Feels most like new Denver out of any of these places, which fits with its location — food is presented attractively, and in forms that are a bit unfamiliar. You’ll see words like “burrito” and “ravioli,” but these terms are interpreted pretty loosely; buy entrees here based on the listed ingredients.
Full bar: Beer, wine and select cocktails.
Meat substitutes: Yes. “Coconut bacon.”
Cost: Large entrees $11-15.
Try: My dining companion enjoyed the hijiki salad, pictured here.
837 E. 17th Ave., Denver
This one’s all-vegan. Was a sister restaurant to City O City, now it isn’t. Best brunch vibes for my money, but I’ll get some pushback from Vital Root fans (see below). Full bar.
Full bar: Yes.
Meat substitutes: Yes. Smoky tofu bacon, beer-battered “tofish” and more.
Cost: Large entrees $12-16.
Try: At breakfast, the Big Rig, which is country-fried seitan steak with gravy, scrambled tofu and the usual breakfast sides; at lunch or dinner, I’d lean toward the baja tacos platter with crispy tofish and black beans, but I’ve also never tried the beet wellington — “Whole roasted beet with mushroom duxelles, wrapped in phyllo pastry and served with roasted vegetables and a red wine and Earl Grey reduction” — and I am curious.
If you limit yourself to vegetarian-only restaurants, you’re going to get tired of the rotation.
Lots of meat substitutes
I have an occasional love of the unhealthy, highly processed, indulgent meat substitute. A few places on my list when I need that sweet vegetarian junk food fix:
2231 S. Broadway
Unassuming mostly-delivery pizza place with unreal amount of vegan and vegetarian toppings available. Vegan versions of the following: bacon, beef, canadian bacon, chicken, Italian sausage, mozzarella (Daiya), pepperoni.
3 S. Broadway
Attached to the Hi-Dive, here’s a spot that can please everybody, so long as “everybody” is reasonably tolerant of cool kids and their posses. Vegan brunch options include quinoa cakes and a hangover scramble. Lunch and dinner options include a tofu banh mi, jackfruit cubano and the mac-n-cheese tempeh steak sandwich (yes, your first instinct is correct — eat this). Here’s the vegan menu.
If you’re new to Denver, you’re probably familiar with leaning on Indian restaurants for vegetarian-friendly menus. You can do that here, too. But you should add Denver’s Ethiopian restaurants to your rotation.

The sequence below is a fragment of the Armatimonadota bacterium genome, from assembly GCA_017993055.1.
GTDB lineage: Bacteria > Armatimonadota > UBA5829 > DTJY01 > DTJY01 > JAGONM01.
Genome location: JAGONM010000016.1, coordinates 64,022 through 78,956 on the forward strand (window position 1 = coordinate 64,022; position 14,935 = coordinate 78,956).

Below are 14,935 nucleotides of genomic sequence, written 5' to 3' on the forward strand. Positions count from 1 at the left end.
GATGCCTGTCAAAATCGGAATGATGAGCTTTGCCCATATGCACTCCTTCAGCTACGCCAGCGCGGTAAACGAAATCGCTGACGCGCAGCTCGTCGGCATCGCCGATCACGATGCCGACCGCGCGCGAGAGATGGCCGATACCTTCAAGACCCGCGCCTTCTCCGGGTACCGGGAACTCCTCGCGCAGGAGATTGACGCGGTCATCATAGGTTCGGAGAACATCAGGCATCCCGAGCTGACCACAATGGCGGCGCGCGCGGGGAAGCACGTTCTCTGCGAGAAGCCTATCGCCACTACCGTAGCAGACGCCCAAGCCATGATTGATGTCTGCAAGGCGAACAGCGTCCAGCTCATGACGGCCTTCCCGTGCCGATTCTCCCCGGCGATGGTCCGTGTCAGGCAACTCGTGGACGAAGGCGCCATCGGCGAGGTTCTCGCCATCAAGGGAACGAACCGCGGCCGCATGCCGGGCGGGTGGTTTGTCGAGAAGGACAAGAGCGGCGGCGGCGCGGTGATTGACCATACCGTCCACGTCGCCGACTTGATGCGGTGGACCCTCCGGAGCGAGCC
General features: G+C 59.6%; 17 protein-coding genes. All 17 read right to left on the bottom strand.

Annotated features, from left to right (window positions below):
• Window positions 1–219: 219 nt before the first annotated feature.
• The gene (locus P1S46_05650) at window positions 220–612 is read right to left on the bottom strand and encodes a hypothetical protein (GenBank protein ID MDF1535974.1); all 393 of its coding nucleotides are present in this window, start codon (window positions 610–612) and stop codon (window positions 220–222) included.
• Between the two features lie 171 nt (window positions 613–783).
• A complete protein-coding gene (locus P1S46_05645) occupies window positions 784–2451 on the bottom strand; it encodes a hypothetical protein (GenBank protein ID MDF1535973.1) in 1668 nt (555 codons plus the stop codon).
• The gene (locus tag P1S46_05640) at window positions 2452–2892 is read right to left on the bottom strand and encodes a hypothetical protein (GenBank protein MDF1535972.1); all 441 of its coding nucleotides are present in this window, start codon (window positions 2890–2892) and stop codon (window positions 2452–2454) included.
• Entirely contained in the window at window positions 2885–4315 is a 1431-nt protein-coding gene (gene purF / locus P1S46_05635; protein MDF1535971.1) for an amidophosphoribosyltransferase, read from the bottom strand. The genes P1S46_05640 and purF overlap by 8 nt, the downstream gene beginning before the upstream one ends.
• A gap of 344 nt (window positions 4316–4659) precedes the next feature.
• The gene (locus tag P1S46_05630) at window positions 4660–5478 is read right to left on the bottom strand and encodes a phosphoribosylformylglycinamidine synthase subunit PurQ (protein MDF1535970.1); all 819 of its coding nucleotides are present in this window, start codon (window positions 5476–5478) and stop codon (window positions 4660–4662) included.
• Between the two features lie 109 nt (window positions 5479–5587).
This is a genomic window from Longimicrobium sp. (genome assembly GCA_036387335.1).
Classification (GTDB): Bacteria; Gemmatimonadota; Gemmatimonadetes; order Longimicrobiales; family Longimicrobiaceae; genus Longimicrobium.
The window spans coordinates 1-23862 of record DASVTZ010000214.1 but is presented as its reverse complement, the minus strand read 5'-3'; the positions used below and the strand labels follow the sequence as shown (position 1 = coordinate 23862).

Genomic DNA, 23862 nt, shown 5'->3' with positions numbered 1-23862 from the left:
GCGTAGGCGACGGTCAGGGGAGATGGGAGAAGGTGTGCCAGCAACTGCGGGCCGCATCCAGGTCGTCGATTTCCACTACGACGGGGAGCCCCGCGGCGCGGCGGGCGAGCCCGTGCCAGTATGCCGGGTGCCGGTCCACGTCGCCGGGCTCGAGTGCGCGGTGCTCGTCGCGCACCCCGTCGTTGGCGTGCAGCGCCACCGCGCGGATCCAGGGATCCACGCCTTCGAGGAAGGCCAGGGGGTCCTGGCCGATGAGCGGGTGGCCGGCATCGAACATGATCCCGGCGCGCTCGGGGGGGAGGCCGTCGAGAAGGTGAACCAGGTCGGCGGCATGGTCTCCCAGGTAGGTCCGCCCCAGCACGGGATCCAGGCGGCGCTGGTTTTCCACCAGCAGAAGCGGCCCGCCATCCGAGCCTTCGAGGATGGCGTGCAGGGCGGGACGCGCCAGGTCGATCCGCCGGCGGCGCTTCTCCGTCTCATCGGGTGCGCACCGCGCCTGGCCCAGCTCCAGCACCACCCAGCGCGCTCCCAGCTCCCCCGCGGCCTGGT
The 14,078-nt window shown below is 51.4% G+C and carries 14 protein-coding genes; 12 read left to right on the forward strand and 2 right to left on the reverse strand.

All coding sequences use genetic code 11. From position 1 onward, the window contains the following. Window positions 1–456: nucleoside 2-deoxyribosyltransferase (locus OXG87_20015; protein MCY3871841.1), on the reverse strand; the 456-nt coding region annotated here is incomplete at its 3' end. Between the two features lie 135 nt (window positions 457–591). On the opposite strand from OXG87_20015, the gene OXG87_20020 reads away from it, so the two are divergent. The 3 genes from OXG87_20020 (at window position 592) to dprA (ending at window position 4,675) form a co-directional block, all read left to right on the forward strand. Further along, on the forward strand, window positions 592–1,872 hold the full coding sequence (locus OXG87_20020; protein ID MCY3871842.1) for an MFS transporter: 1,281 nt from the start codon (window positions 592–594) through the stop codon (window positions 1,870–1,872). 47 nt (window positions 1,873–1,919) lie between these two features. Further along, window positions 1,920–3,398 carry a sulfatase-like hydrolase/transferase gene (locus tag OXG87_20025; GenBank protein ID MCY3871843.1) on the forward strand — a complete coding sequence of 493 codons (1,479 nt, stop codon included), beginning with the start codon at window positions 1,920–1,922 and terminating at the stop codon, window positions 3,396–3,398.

Ethiopian restaurants are the only places where just having “vegetarian combo” or “vegetarian option” qualifies a place as being vegetarian-friendly, because you know you’re going to get a good mix of four or five distinct flavors with spices you probably wouldn’t have done at home.
One example (but try the others, too — this one has won for me because of geography and I like that it’s been around a long time):
The Ethiopian Restaurant
2816 E. Colfax Ave.
You’ve seen this one. It’s on Colfax, just east of East High School, painted in the bold, horizontal, green, yellow and red stripes of the Ethiopian flag.
It’s also been in Denver since 1985, and feels like it in location, appearance and service, which is to say it’s authentic, by now part of the fabric of East Colfax — and a bit slow, even if there aren’t many people around. The food is good. Open only for dinner, 4:30-9 p.m. Mon.-Thu.; 4:30-10 p.m. Fri.-Sun. Cash only.
Mexican places that make the cut
Look. Some people get pretty hung up on “authentic” Mexican food vs. everything else. I can respect that, but if you’re not eating meat, you’re pretty much not taking part in that conversation. So don’t hit me up with complaints that these aren’t the best / most authentic Mexican places in Denver. That’s somebody else’s blog post.
With that out of the way, there are a few places that do a particularly good job of making room for vegetarians. Here’s my go-to:
3230 E. Colfax Ave.
You can put Soyrizo in pretty much anything here. The vegetarian entrees without it are good, too.
What did I miss?